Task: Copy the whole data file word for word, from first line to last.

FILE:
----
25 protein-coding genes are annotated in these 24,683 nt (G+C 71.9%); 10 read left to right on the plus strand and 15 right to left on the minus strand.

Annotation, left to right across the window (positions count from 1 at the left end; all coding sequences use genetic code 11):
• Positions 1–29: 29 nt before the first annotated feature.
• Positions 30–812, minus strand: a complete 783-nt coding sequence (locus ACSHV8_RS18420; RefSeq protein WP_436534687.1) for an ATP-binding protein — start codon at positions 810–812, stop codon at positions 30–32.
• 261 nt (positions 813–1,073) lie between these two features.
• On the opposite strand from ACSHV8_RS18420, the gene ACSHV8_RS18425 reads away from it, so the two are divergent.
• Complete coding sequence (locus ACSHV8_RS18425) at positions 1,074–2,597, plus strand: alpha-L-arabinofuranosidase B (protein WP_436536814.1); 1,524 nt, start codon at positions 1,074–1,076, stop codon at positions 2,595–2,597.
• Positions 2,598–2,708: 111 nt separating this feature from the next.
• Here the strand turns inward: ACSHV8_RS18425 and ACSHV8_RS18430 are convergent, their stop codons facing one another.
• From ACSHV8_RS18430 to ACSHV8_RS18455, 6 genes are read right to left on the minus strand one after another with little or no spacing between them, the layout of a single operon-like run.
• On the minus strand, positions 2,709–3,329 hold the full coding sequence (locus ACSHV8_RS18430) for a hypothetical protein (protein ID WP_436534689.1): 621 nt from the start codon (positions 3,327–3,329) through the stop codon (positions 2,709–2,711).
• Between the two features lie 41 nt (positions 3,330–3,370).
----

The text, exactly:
25 protein-coding genes are annotated in these 24,683 nt (G+C 71.9%); 10 read left to right on the plus strand and 15 right to left on the minus strand.

Annotation, left to right across the window (positions count from 1 at the left end; all coding sequences use genetic code 11):
• Positions 1–29: 29 nt before the first annotated feature.
• Positions 30–812, minus strand: a complete 783-nt coding sequence (locus ACSHV8_RS18420; RefSeq protein WP_436534687.1) for an ATP-binding protein — start codon at positions 810–812, stop codon at positions 30–32.
• 261 nt (positions 813–1,073) lie between these two features.
• On the opposite strand from ACSHV8_RS18420, the gene ACSHV8_RS18425 reads away from it, so the two are divergent.
• Complete coding sequence (locus ACSHV8_RS18425) at positions 1,074–2,597, plus strand: alpha-L-arabinofuranosidase B (protein WP_436536814.1); 1,524 nt, start codon at positions 1,074–1,076, stop codon at positions 2,595–2,597.
• Positions 2,598–2,708: 111 nt separating this feature from the next.
• Here the strand turns inward: ACSHV8_RS18425 and ACSHV8_RS18430 are convergent, their stop codons facing one another.
• From ACSHV8_RS18430 to ACSHV8_RS18455, 6 genes are read right to left on the minus strand one after another with little or no spacing between them, the layout of a single operon-like run.
• On the minus strand, positions 2,709–3,329 hold the full coding sequence (locus ACSHV8_RS18430) for a hypothetical protein (protein ID WP_436534689.1): 621 nt from the start codon (positions 3,327–3,329) through the stop codon (positions 2,709–2,711).
• Between the two features lie 41 nt (positions 3,330–3,370).